January 5 - March 10, 2009

Take a walk into the deep deep forest, the year's first major exhibition at the Museum. The exhibition looks at the way trees have played a big part in forming human civilization, from ancient rolls of papyrus to tea tree oil. Explore how forests have been depicted throughout the history of art and literature.

Did you know…

*The crowns of the Redwood trees are one of the Earth's last unexplored ecosystems.

*Kelp Forests are the rainforests of the sea. They can grow down to about 30 - 45 meters depth and grow to the surface. They are considered as one of the most productive and dynamic ecosystems on Earth.

*The Virgin Komi Forests in the Northern Ural mountains is the largest virgin forest in Europe

*Old-growth forests store large amounts of carbon. When forests are cut, the wood, soil humus and peat all decay, releasing carbon dioxide or methane.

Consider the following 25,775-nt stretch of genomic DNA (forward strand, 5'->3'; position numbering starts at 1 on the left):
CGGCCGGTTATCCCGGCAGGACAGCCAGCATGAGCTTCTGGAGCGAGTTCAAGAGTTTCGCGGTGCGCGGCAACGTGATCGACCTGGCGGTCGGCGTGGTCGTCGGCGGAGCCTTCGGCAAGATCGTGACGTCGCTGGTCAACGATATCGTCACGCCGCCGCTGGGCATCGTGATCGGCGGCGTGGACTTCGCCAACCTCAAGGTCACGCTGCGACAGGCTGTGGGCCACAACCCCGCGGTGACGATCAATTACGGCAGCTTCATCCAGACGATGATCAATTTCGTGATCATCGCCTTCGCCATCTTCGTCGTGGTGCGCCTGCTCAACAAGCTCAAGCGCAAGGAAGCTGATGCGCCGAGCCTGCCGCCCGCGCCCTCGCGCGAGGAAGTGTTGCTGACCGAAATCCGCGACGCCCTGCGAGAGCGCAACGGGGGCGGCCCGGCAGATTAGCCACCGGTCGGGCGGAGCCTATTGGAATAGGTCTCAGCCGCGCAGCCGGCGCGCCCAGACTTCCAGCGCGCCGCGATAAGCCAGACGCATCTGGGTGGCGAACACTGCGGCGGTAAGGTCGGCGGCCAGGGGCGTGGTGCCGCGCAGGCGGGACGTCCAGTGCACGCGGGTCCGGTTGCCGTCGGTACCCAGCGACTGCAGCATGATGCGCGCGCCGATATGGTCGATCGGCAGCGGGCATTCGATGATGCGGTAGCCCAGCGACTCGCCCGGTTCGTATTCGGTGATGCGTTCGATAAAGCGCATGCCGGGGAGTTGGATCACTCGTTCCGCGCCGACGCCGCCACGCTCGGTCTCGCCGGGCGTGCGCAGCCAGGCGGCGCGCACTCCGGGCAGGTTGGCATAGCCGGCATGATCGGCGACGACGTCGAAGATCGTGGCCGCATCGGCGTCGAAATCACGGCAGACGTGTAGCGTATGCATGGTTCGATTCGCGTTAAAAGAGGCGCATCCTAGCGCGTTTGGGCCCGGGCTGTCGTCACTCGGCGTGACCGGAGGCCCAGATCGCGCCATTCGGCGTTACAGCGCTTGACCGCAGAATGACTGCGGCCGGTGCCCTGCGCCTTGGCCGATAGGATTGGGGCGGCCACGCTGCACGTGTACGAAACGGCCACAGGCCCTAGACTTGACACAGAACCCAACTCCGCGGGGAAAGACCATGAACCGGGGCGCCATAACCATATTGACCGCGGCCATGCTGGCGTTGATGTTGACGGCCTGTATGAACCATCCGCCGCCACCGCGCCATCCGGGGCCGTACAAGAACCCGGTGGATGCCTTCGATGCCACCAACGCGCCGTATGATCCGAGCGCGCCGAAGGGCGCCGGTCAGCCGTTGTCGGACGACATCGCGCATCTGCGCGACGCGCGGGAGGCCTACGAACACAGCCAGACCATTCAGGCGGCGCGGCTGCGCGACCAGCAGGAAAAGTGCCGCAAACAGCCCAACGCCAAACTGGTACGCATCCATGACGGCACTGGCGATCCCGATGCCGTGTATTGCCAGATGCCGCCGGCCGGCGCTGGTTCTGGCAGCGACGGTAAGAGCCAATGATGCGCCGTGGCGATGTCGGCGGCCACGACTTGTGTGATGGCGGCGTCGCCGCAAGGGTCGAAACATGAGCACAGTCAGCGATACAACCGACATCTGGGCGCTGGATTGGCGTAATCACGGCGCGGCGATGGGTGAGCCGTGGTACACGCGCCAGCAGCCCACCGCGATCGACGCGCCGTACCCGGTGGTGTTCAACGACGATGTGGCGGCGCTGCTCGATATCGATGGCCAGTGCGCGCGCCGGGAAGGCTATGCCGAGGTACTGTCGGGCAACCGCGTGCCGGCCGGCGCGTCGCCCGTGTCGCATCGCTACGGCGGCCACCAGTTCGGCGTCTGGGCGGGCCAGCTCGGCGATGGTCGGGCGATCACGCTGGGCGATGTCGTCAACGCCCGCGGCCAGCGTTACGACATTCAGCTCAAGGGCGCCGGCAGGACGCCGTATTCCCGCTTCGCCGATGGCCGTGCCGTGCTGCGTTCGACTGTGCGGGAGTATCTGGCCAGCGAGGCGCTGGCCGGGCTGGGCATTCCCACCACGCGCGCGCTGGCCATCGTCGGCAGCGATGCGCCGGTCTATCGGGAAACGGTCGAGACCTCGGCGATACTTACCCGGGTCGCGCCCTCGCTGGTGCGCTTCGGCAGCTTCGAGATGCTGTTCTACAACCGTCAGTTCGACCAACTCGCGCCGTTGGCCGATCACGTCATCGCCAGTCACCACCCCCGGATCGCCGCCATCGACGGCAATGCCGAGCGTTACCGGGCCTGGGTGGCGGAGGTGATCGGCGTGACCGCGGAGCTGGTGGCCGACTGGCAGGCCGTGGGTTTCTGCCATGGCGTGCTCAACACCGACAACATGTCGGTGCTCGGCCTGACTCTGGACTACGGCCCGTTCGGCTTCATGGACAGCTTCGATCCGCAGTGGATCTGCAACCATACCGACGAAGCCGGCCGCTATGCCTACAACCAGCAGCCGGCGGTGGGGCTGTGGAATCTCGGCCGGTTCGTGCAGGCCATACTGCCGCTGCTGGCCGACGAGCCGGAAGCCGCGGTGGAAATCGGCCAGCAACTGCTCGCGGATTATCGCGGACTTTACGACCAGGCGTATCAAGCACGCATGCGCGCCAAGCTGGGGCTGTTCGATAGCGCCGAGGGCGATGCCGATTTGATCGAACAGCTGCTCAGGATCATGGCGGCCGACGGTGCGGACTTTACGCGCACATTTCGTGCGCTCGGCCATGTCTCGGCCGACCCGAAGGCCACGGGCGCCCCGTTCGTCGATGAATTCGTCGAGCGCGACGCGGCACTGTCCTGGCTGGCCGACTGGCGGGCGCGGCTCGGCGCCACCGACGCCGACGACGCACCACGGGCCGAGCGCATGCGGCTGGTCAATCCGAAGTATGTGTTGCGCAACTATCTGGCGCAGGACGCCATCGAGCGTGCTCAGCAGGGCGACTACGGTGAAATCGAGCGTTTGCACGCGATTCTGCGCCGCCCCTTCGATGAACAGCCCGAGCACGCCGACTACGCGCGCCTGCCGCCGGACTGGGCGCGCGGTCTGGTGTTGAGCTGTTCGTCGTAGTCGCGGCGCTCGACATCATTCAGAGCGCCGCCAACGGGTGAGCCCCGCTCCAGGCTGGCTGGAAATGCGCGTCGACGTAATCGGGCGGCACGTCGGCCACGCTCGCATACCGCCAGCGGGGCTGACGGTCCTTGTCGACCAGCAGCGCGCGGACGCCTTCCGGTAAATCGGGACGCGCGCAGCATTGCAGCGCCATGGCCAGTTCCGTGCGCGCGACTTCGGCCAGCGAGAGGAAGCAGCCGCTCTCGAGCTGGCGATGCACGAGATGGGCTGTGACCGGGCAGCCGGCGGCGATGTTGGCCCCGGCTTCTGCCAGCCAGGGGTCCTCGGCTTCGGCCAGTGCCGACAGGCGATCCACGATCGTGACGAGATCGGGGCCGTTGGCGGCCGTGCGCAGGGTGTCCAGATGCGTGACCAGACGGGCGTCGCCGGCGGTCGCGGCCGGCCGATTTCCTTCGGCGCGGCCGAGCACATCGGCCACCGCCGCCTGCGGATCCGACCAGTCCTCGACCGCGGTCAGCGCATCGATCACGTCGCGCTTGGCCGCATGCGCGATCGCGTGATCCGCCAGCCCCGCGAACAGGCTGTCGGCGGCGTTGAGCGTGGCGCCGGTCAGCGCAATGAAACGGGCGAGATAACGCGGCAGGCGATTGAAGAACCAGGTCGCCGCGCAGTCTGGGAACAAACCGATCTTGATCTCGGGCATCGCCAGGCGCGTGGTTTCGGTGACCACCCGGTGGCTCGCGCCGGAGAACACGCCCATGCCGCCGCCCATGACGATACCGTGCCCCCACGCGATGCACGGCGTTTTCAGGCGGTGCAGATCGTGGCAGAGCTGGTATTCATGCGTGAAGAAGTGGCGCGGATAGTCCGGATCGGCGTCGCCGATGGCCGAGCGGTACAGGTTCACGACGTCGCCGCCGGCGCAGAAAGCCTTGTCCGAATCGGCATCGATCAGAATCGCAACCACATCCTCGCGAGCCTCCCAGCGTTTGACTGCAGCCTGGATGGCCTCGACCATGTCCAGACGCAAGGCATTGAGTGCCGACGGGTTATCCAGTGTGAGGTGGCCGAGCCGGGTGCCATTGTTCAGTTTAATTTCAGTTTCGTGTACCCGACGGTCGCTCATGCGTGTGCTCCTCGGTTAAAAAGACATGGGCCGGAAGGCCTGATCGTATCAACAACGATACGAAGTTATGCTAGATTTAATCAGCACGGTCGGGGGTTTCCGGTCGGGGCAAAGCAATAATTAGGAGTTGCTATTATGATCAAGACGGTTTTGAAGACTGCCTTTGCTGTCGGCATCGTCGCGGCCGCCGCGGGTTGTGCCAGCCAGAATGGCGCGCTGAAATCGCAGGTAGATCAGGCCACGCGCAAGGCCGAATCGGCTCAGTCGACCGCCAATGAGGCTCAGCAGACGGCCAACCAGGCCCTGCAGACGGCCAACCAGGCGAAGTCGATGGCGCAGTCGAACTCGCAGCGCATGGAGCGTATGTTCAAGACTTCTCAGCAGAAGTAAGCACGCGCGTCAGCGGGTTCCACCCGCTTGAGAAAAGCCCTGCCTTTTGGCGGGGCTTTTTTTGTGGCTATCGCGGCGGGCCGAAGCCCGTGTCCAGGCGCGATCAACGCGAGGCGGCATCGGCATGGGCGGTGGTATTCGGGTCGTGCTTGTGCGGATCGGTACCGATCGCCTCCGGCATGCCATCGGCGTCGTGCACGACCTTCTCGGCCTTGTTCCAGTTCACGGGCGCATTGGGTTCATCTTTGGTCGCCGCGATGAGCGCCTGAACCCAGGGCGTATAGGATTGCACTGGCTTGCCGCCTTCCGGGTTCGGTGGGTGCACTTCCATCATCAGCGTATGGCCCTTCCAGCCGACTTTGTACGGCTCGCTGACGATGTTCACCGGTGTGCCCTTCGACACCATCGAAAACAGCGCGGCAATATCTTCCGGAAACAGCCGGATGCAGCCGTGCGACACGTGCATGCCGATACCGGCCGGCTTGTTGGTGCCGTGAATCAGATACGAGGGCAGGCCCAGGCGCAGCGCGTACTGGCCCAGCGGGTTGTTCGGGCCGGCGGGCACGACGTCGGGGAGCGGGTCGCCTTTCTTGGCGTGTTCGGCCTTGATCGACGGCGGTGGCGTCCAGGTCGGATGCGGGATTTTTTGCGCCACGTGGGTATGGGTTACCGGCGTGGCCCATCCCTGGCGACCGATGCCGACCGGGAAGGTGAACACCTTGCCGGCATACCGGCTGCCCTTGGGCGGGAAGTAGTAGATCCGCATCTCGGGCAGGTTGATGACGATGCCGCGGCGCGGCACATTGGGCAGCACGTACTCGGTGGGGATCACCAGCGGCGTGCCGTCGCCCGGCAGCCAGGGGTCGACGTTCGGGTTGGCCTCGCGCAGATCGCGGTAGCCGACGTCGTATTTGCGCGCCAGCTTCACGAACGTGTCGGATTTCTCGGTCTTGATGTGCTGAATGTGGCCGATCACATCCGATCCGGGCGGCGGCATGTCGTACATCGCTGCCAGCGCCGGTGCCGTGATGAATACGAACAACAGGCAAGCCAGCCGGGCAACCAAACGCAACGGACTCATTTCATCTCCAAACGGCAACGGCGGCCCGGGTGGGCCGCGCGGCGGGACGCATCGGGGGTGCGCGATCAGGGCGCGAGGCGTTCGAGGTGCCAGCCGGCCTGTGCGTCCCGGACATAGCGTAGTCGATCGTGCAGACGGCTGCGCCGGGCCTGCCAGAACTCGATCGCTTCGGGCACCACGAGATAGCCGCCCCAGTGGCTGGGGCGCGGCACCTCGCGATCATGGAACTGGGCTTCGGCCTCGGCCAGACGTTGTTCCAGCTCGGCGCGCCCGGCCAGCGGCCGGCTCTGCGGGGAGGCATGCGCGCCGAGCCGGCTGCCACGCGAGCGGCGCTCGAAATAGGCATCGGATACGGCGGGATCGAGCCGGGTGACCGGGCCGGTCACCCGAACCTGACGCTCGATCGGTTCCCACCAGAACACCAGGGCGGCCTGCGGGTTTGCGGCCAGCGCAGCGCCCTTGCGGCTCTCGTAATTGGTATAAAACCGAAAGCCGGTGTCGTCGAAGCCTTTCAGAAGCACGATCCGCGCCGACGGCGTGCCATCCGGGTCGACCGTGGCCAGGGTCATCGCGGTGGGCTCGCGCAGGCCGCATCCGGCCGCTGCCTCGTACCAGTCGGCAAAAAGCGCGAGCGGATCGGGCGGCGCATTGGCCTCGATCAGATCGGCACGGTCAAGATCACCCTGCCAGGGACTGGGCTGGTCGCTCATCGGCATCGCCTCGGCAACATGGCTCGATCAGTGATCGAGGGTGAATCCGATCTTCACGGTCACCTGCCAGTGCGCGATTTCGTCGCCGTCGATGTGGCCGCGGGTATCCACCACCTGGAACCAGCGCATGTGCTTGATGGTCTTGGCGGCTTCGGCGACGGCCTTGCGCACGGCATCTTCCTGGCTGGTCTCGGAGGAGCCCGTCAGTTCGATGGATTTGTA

*Fossils show that the world's first forest existed during the Devonian era, 385 million years ago.

*Walking on an uneven surface like a hiking trail burns more calories than walking on pavement. If you have a choice of city or forest, then you should choose the forest. It is better for you!

*Each year, approximately 100 million Christmas trees are produced in the Western world.

*Paper consumption has increased six-fold over the past 50 years.

Last but not least, do not miss the chance to take a literal walk into the giant forest in the great exhibition hall. The Museum has borrowed a tree from every single forest of the world and carefully planted them inside the giant space. When the exhibition is over, all the trees will be returned to their home forests.